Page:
Marks & Spencer has had everyone in the City talking for the past weeks, commenting on its efforts to get back on its own feet. Discounting and special offers seem to have failed to aid the ailing trading, as Marks & Spencer has just reported its third consecutive decline in Christmas clothing sales, with like-for-like general merchandise sales falling 2.1pc in the 13 weeks to December 28. However, scrutinised CEO Marc Bolland reiterated that he has the support of shareholders and the board, insisting that “We are absolutely doing the right things for the long-term.”
In the same vein, Mothercare saw its share down by 31 percent after the childrenswear retailer issued a profit warning based on heavy Christmas discounting in the UK and weak economic conditions abroad. Mothercare became the top loser in the London Stock Exchange on Tuesday, losing circa 112 million pounds off the company's market value and having its forecast reduced by one of the house’s brokers, Numis.
New Look on the other hand has enjoyed a 1.5 percent like-for-like sales increase over Christmas, with total sales in the seven weeks to December 28 jumped 2.6 percent and total UK sales were up 2.9 percent. CEO Anders Kristiansen said: “New Look has performed well over this period. After a difficult start to the quarter, on account of an unseasonably warm October, trading returned to more normal levels. However, the festive trading window was smaller this year, with customers delaying purchases in order to seek out the best promotions before Christmas.
Likewise, JD Sports Fashion PLC said Friday that like-for-like sales in the UK and Ireland were slightly better than its 5.8 percent guidance for the 48 weeks to January 4, boosted by a strong Christmas trading period. "Throughout recent years of considerable change and expansion for the group, the core Sports Fascias' proposition has continued to be developed and enhanced. I am delighted that the most recent six weeks' trading has continued to give confidence for the future. I also expect considerable further progress elsewhere in the group in 2014," said Executive Chairman Peter Cowgill in a statement.
Heavy discounting harms retailers at both sides of the Atlantic
Sears, L Brands and Secret, and American Eagle Outfitters have their profit prospects cut after revealing poor Christmas trade. Sears has lowered its expectations, saying now that it expects to make a loss of between 2.01 and 2.98 dollars per share in the quarter to late January, worse than the market anticipated.
L Brands, parent group to La Senza, posted like-for-like sales in December were up 2 per cent from a year ago in the five weeks to January 4 but had to reduce its profit forecast as a result of price discounting.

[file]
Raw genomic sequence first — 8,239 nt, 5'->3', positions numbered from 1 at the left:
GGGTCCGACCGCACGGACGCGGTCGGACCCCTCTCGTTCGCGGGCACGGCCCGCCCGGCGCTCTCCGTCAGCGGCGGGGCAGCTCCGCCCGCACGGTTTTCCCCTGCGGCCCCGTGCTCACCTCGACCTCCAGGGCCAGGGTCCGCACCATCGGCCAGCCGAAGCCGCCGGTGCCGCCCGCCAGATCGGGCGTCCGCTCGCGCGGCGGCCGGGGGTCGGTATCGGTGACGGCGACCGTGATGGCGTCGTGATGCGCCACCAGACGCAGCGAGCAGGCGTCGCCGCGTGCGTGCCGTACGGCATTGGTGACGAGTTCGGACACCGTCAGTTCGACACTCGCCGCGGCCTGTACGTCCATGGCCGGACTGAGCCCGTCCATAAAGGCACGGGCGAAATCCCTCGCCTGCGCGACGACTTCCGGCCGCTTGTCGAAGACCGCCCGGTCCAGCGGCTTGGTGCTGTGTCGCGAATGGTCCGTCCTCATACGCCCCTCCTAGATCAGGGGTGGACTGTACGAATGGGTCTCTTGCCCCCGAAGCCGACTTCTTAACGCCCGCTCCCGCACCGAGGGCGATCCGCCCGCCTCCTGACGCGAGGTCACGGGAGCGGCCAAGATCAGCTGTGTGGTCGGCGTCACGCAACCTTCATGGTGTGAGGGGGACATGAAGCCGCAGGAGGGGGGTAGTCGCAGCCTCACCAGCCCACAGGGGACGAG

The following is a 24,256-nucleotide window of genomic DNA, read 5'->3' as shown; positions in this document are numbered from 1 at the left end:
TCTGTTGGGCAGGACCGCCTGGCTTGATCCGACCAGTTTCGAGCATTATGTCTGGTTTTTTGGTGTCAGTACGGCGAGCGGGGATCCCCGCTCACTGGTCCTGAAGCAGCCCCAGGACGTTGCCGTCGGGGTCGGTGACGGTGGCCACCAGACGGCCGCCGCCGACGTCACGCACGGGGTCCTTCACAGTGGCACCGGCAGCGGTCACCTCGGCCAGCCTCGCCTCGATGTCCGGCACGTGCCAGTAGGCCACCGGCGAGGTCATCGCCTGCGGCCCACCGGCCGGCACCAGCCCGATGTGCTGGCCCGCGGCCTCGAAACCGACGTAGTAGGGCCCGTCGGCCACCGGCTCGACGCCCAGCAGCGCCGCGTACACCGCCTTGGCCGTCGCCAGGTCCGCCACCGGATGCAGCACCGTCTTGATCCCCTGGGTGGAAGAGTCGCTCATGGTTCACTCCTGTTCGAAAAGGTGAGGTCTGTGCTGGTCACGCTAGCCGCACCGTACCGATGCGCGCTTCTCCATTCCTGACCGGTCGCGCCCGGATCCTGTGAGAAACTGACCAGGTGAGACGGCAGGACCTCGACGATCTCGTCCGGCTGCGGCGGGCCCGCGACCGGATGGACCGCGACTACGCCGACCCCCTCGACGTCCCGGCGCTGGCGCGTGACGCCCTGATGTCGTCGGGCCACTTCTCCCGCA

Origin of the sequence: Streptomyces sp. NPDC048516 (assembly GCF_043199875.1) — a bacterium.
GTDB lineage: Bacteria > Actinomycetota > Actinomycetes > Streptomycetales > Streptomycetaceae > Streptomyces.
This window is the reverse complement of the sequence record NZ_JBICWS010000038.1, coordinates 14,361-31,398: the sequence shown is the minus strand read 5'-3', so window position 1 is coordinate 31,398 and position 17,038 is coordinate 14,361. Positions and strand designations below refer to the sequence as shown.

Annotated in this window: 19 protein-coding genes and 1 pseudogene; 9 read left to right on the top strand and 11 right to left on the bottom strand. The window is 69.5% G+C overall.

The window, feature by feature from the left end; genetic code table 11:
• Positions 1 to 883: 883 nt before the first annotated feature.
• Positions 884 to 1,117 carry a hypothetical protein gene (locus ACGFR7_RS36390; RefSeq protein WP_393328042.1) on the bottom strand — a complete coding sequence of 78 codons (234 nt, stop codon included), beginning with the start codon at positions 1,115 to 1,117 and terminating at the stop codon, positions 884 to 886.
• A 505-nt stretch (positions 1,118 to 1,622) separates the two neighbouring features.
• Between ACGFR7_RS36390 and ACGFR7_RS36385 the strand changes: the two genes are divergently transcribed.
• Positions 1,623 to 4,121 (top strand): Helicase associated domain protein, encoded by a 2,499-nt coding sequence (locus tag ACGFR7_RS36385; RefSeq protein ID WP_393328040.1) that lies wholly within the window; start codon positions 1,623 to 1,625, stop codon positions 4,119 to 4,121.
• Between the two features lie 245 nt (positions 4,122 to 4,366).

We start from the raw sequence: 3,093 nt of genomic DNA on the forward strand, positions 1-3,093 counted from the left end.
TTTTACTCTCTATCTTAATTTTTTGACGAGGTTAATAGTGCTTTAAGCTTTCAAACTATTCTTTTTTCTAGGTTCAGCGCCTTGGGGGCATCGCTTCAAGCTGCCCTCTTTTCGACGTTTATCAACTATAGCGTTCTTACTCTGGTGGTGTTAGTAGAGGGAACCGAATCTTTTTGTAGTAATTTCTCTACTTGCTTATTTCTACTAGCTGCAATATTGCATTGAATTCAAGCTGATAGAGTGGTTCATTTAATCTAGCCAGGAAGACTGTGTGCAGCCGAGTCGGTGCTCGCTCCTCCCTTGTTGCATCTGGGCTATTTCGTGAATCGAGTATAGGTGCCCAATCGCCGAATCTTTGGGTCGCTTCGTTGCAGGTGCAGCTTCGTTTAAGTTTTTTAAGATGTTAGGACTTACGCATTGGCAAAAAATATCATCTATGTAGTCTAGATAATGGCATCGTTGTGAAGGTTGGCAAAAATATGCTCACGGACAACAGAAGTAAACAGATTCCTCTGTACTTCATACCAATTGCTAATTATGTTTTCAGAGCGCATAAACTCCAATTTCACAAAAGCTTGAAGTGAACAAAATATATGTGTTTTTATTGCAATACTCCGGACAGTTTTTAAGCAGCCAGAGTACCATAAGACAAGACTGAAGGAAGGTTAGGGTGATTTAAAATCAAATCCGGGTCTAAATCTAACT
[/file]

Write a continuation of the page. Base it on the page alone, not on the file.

American Eagle noted down a 7 percent drop in like-for-like sales in December and the retailer now expects quarterly profits to be 26 cents per share, the bottom end of its forecast range. Similarly, American Apparel has issued preliminary sales for the month of December 2013 on total net sales of 60.5 million dollars, behind last year’s. Comparable sales also decreased, a 6 percent.
Finally, Abercrombie & Fitch released its results for the nine weeks to January 4, 2014. The teen apparel house said its total comparable sales, including direct-to-consumer sales, decreased 6 percent with comparable US sales decreasing 4 percent. Largest drop was registered abroad, with a decrease of 10 percent.
Auditors warn on excess of focus on like-for-like sales
Auditors have become an unexpected supporter of ailing retailers in the UK< releasing a joint report that advises against focusing too much on like-for-like sales, being these “problematic” metrics.
"The lack of consistency may cause difficulties for successful retailers if they attempt to answer questions such as 'who won Christmas," said the second annual Audit Insights report on the retail sector put together by the ICAEW, the professional body for accountants.
"There is massive pressure on retailers to produce positive numbers after the Christmas period, as these figures are widely reported. However, care must be taken when looking at the top line like-for-like sales figures released,” summarised key insights of the report Julie Carlyle, a member of the working group which has put together the study and head of retail at accountancy firm Ernst & Young.
“The much publicised differences in promotional strategies over the festive period emphasise the ability of like-for-like sales to mask real performance and raise the question whether we should be looking at like-for-like margin," ‘The Guardian’ quoted Carlyle.